1st Patient Enrolls in Trial of BEAM-101, Gene-editing Therapy for SCD

Study into restoring fetal hemoglobin production for severe SCD may expand

Margarida Maia, PhD avatar

by Margarida Maia, PhD |

Share this article:

Share article via email
A clipboard with boxes noting clinical trials being checked off.

A first patient has been enrolled in BEACON, a Phase 1/2 clinical trial into the safety and efficacy of BEAM-101, Beam Therapeutics’ transplant-based gene-editing cell therapy for sickle cell disease (SCD).

Recruitment of adults with severe SCD, ages 18–35, continues at Boston Children’s Hospital in Massachusetts and at the Medical College of Wisconsin in Milwaukee, with possibly more U.S. sites opening. Contact information for the study and its current sites is available.

“The enrollment of the first patient in our BEACON trial is a significant step forward for Beam and for the field of base editing,” John Evans, Beam’s CEO, said in a company press release.

Recommended Reading
fetal hemoglobin | Sickle Cell Disease News | DNA strand illustration

Beam Cleared to Launch Trial of BEAM-101, Gene Editing Therapy

Gene editing may offer way to treat severe sickle cell disease

Around birth, the production of hemoglobin switches from its fetal (HbF) to its adult (HbA) form. Hemoglobin is a protein inside red blood cells that carries oxygen through the bloodstream. This switch occurs as a part of a baby’s normal development.

People with SCD carry genetic mutations that lead to the production of HbS, a faulty version of adult hemoglobin. HbS clumps into long strands and causes red blood cells to become stiff and misshapen. Because of their abnormal sickle-like shape, these cells can get stuck inside small blood vessels and bring about a range of disease symptoms.

BEAM-101 is designed to instruct the body to switch the production of fetal hemoglobin back on, in order to prevent HbS clumping and make up for the lack of a working version of adult hemoglobin. This is expected to help ease SCD symptoms.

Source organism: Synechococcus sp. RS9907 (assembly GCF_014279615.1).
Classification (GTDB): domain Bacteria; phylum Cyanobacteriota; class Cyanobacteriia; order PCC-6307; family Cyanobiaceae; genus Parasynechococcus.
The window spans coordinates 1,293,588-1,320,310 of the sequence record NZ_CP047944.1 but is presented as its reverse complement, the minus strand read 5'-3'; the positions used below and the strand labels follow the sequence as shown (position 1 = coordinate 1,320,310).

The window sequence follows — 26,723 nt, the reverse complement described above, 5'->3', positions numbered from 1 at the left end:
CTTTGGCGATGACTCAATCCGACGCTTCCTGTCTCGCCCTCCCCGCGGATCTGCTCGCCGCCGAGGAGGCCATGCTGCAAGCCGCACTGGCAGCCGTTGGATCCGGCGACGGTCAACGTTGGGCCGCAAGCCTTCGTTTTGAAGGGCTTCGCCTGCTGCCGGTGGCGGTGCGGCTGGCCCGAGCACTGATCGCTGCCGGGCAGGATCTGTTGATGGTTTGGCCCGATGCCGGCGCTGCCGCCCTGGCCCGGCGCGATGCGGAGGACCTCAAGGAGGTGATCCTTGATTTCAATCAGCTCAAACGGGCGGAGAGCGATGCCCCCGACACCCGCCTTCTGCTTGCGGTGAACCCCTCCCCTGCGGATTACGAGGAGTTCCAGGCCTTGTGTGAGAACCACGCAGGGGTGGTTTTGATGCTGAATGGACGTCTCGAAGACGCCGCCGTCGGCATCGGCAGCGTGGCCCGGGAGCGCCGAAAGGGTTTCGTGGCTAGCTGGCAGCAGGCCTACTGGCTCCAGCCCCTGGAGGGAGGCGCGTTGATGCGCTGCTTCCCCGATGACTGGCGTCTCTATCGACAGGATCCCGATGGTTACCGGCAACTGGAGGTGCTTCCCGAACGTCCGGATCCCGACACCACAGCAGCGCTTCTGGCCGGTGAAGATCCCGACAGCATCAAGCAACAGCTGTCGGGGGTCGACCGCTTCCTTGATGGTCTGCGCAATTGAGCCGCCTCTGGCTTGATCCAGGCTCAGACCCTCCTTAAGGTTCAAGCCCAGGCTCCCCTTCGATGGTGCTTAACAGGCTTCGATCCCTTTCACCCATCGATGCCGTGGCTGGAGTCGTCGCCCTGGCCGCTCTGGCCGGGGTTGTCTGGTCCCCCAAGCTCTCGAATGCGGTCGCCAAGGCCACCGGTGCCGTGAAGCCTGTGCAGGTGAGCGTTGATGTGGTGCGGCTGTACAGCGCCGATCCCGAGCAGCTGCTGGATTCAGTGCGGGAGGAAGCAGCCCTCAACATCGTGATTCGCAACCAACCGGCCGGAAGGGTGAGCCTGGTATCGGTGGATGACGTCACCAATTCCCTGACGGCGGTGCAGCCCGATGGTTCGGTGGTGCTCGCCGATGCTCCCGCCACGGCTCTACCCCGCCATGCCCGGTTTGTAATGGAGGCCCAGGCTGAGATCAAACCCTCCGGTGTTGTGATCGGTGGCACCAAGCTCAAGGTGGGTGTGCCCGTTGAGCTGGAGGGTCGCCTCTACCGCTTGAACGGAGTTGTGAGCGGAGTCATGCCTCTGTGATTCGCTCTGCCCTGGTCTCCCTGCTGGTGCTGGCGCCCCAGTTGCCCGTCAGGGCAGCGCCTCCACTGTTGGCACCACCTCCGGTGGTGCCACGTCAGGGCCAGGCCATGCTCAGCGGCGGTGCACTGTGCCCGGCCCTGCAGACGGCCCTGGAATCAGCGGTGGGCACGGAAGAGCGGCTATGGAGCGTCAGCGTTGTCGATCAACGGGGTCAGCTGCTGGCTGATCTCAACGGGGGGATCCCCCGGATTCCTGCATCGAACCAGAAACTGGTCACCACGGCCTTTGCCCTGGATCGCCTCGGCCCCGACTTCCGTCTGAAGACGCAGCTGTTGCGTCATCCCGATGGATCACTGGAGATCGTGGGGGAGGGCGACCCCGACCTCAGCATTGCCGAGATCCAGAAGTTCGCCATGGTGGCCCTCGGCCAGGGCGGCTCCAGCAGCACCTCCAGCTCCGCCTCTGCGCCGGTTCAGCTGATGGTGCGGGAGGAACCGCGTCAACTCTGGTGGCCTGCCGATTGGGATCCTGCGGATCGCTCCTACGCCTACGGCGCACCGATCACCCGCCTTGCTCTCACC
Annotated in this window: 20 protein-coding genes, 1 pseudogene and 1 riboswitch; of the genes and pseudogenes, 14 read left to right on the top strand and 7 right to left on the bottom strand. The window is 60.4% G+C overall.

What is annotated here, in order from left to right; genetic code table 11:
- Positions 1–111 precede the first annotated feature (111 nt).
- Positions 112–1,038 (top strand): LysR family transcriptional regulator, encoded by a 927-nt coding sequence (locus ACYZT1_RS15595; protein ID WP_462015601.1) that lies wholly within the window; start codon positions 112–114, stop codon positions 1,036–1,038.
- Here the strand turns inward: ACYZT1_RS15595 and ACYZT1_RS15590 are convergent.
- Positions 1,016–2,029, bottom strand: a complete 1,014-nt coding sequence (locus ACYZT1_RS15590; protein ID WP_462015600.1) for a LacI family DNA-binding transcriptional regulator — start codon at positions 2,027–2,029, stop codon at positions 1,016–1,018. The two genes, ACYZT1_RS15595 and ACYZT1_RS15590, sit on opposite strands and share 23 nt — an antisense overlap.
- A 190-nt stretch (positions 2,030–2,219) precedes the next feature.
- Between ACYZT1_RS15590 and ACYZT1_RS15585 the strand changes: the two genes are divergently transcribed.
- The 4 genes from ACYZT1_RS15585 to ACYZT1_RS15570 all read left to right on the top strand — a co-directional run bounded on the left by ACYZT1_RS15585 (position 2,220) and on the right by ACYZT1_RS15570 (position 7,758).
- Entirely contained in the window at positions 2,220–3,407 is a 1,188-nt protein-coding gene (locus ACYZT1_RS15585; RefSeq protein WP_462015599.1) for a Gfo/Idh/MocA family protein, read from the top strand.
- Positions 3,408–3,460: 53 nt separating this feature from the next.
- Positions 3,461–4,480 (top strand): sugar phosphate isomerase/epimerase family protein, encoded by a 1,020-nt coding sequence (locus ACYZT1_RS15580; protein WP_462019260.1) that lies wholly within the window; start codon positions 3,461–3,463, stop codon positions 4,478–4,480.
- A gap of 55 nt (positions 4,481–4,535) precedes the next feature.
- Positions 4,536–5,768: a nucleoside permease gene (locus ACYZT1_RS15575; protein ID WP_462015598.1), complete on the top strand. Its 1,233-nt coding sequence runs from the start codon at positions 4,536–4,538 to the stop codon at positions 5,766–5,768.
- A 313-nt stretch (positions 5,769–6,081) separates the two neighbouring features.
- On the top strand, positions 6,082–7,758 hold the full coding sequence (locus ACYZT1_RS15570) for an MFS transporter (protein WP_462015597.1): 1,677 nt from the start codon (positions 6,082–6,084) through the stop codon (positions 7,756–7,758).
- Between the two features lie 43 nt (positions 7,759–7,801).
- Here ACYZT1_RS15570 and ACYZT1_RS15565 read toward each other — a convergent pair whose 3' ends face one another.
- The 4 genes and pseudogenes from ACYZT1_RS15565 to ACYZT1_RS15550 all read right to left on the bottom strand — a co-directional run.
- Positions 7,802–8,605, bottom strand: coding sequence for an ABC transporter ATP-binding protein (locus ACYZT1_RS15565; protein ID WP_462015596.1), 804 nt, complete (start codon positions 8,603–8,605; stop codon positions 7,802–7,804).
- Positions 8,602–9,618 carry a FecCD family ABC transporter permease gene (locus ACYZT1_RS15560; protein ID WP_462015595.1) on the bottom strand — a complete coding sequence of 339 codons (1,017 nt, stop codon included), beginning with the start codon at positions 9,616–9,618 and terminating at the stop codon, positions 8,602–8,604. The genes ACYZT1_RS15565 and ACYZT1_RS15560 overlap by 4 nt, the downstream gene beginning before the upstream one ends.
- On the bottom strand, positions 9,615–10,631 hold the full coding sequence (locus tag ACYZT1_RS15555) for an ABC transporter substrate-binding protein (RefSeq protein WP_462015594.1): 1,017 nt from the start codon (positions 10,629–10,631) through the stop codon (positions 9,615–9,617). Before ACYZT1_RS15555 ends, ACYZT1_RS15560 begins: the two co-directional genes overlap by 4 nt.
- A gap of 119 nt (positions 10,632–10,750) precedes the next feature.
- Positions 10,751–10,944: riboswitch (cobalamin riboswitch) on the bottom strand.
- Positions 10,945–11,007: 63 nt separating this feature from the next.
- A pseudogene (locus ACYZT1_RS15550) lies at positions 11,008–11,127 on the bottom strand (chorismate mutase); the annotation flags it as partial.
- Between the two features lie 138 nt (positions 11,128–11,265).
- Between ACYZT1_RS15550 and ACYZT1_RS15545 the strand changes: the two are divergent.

To switch on HbF production, researchers at Beam use CRISPR, a molecular tool that can cut open a gene’s DNA sequence at a specific point and exchange — edit — some of its building blocks for others with precision.

With BEAM-101, these edits are done in such a way that the target DNA sequence looks like that of person who has hereditary persistence of HbF — a benign condition in which fetal hemoglobin production persists into adulthood.

In preclinical studies, it was possible to reach high levels of gene editing to bring about high and consistent levels of HbF, while toning HbS levels down to those similar to sickle cell trait carriers. These individuals have a faulty copy of the gene that causes SCD, but they do not have overt disease symptoms.

Unlike other gene editors, the base editor of BEAM-101 is designed to avoid cutting through both “side rails” of the DNA’s twisted “ladder,” a characteristic structure known as the DNA double helix. Doing so, according to the company, could result in DNA damage and unwanted chromosome abnormalities.

BEACON could enroll up to 45 adults if ‘sentinel’ group shows benefits

“With the potency and precision of base editing, we believe BEAM-101 could be a best-in-class option for SCD patients with several advantages over other available genetic therapies,” Evans said. 

Patients who enroll in BEACON (NCT05456880) will first undergo a procedure to harvest hematopoietic stem cells (HSCs) — blood cell precursors — from their bone marrow. These HSCs will be edited in the lab and then transplanted into a patient’s bone marrow via a one-time into-the-vein infusion.

To make space for the edited HSCs to take hold, patients will undergo a conditioning regimen with busulfan, a chemotherapy medication intended to wipe out HSCs currently in the bone marrow before the transplanted ones take over.

Eligible patients must have severe SCD, defined by the occurrence of at least four severe vaso-occlusive crises (VOCs) in the two years prior to trial screening despite treatment with hydroxyurea and other supportive therapies. VOCs occur when sickled red blood cells block blood flow, depriving tissues of oxygen and causing pain.

One of BEACON’s primary goals is to evaluate changes in the annualized number of severe VOCs, which will be assessed six months after the transplant. Other primary outcome measures include the time until engraftment of certain types of blood cells over two years, transplant-related mortality within 100 days (about 3.2 months) after the transplant, and transplant-related side effects.

An initial “sentinel” group of three patients will be treated one at a time to confirm the transplant’s safety and efficacy. If successful, the company plans to enroll and treat up to 45 patients.

“We are now focused on activating additional clinical trial sites in the U.S., modifying the BEACON protocol to enable expedited future patient enrollment and endpoint assessment, and finalizing our commercial-ready manufacturing process,” Evans said. “We look forward to advancing this program for patients who suffer from the painful and debilitating consequences of SCD.”